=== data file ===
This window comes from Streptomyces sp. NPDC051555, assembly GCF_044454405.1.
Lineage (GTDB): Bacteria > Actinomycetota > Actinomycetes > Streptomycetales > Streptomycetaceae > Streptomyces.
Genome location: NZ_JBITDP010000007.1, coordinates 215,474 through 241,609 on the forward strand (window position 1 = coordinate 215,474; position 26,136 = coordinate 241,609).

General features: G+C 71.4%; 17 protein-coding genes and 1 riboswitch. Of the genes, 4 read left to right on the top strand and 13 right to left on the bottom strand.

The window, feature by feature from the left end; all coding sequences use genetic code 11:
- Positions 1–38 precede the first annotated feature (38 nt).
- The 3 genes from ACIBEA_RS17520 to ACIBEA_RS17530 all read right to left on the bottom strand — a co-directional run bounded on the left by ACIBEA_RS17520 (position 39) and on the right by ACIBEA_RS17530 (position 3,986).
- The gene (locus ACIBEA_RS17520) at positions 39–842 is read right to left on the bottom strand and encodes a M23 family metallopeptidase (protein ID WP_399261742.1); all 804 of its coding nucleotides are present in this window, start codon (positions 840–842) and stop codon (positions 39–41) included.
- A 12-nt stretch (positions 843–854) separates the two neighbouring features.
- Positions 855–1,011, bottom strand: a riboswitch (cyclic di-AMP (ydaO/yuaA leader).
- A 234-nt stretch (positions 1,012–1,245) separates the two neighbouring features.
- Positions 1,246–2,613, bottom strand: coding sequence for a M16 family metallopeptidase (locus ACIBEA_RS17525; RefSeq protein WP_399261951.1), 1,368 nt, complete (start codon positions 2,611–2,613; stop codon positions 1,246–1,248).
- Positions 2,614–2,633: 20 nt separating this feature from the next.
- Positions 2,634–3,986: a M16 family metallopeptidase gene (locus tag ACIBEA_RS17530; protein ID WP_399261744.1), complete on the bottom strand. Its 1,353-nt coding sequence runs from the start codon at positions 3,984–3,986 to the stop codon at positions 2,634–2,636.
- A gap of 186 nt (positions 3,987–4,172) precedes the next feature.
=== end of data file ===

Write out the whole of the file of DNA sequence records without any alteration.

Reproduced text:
This window comes from Streptomyces sp. NPDC051555, assembly GCF_044454405.1.
Lineage (GTDB): Bacteria > Actinomycetota > Actinomycetes > Streptomycetales > Streptomycetaceae > Streptomyces.
Genome location: NZ_JBITDP010000007.1, coordinates 215,474 through 241,609 on the forward strand (window position 1 = coordinate 215,474; position 26,136 = coordinate 241,609).

General features: G+C 71.4%; 17 protein-coding genes and 1 riboswitch. Of the genes, 4 read left to right on the top strand and 13 right to left on the bottom strand.

The window, feature by feature from the left end; all coding sequences use genetic code 11:
- Positions 1–38 precede the first annotated feature (38 nt).
- The 3 genes from ACIBEA_RS17520 to ACIBEA_RS17530 all read right to left on the bottom strand — a co-directional run bounded on the left by ACIBEA_RS17520 (position 39) and on the right by ACIBEA_RS17530 (position 3,986).
- The gene (locus ACIBEA_RS17520) at positions 39–842 is read right to left on the bottom strand and encodes a M23 family metallopeptidase (protein ID WP_399261742.1); all 804 of its coding nucleotides are present in this window, start codon (positions 840–842) and stop codon (positions 39–41) included.
- A 12-nt stretch (positions 843–854) separates the two neighbouring features.
- Positions 855–1,011, bottom strand: a riboswitch (cyclic di-AMP (ydaO/yuaA leader).
- A 234-nt stretch (positions 1,012–1,245) separates the two neighbouring features.
- Positions 1,246–2,613, bottom strand: coding sequence for a M16 family metallopeptidase (locus ACIBEA_RS17525; RefSeq protein WP_399261951.1), 1,368 nt, complete (start codon positions 2,611–2,613; stop codon positions 1,246–1,248).
- Positions 2,614–2,633: 20 nt separating this feature from the next.
- Positions 2,634–3,986: a M16 family metallopeptidase gene (locus tag ACIBEA_RS17530; protein ID WP_399261744.1), complete on the bottom strand. Its 1,353-nt coding sequence runs from the start codon at positions 3,984–3,986 to the stop codon at positions 2,634–2,636.
- A gap of 186 nt (positions 3,987–4,172) precedes the next feature.